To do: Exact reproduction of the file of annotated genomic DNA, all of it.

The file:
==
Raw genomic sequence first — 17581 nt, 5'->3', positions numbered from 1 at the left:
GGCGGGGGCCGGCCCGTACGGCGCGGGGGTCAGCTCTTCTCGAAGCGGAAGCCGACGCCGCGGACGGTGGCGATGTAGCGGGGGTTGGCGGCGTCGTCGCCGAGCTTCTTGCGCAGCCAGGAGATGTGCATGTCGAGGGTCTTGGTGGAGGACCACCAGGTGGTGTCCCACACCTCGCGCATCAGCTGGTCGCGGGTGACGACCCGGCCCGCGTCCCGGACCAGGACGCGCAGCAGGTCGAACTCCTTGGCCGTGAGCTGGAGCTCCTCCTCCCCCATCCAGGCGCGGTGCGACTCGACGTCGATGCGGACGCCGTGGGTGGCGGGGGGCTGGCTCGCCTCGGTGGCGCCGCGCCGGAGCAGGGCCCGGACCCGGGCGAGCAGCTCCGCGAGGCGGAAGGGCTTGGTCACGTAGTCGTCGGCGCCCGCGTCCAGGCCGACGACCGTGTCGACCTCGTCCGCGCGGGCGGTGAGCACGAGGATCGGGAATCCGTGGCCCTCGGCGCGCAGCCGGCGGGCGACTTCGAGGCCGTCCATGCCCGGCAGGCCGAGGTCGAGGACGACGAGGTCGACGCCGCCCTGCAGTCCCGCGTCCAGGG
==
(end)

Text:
Raw genomic sequence first — 17581 nt, 5'->3', positions numbered from 1 at the left:
GGCGGGGGCCGGCCCGTACGGCGCGGGGGTCAGCTCTTCTCGAAGCGGAAGCCGACGCCGCGGACGGTGGCGATGTAGCGGGGGTTGGCGGCGTCGTCGCCGAGCTTCTTGCGCAGCCAGGAGATGTGCATGTCGAGGGTCTTGGTGGAGGACCACCAGGTGGTGTCCCACACCTCGCGCATCAGCTGGTCGCGGGTGACGACCCGGCCCGCGTCCCGGACCAGGACGCGCAGCAGGTCGAACTCCTTGGCCGTGAGCTGGAGCTCCTCCTCCCCCATCCAGGCGCGGTGCGACTCGACGTCGATGCGGACGCCGTGGGTGGCGGGGGGCTGGCTCGCCTCGGTGGCGCCGCGCCGGAGCAGGGCCCGGACCCGGGCGAGCAGCTCCGCGAGGCGGAAGGGCTTGGTCACGTAGTCGTCGGCGCCCGCGTCCAGGCCGACGACCGTGTCGACCTCGTCCGCGCGGGCGGTGAGCACGAGGATCGGGAATCCGTGGCCCTCGGCGCGCAGCCGGCGGGCGACTTCGAGGCCGTCCATGCCCGGCAGGCCGAGGTCGAGGACGACGAGGTCGACGCCGCCCTGCAGTCCCGCGTCCAGGG